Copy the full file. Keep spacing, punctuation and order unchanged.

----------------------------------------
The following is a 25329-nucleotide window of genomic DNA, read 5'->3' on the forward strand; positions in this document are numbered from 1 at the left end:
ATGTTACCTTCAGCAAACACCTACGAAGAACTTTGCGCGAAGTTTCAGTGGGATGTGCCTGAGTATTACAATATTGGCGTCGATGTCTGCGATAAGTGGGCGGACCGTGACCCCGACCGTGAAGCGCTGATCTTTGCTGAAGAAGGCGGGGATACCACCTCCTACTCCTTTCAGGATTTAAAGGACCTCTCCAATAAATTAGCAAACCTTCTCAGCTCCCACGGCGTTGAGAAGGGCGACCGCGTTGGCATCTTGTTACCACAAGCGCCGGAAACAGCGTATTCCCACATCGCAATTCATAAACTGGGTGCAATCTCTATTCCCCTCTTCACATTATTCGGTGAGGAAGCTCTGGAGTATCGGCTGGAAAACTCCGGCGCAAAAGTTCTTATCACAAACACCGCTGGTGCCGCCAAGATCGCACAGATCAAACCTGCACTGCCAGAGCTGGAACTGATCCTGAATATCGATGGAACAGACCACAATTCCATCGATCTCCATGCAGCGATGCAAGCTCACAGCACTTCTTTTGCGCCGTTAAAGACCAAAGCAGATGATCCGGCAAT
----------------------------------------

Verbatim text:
The following is a 25329-nucleotide window of genomic DNA, read 5'->3' on the forward strand; positions in this document are numbered from 1 at the left end:
ATGTTACCTTCAGCAAACACCTACGAAGAACTTTGCGCGAAGTTTCAGTGGGATGTGCCTGAGTATTACAATATTGGCGTCGATGTCTGCGATAAGTGGGCGGACCGTGACCCCGACCGTGAAGCGCTGATCTTTGCTGAAGAAGGCGGGGATACCACCTCCTACTCCTTTCAGGATTTAAAGGACCTCTCCAATAAATTAGCAAACCTTCTCAGCTCCCACGGCGTTGAGAAGGGCGACCGCGTTGGCATCTTGTTACCACAAGCGCCGGAAACAGCGTATTCCCACATCGCAATTCATAAACTGGGTGCAATCTCTATTCCCCTCTTCACATTATTCGGTGAGGAAGCTCTGGAGTATCGGCTGGAAAACTCCGGCGCAAAAGTTCTTATCACAAACACCGCTGGTGCCGCCAAGATCGCACAGATCAAACCTGCACTGCCAGAGCTGGAACTGATCCTGAATATCGATGGAACAGACCACAATTCCATCGATCTCCATGCAGCGATGCAAGCTCACAGCACTTCTTTTGCGCCGTTAAAGACCAAAGCAGATGATCCGGCAAT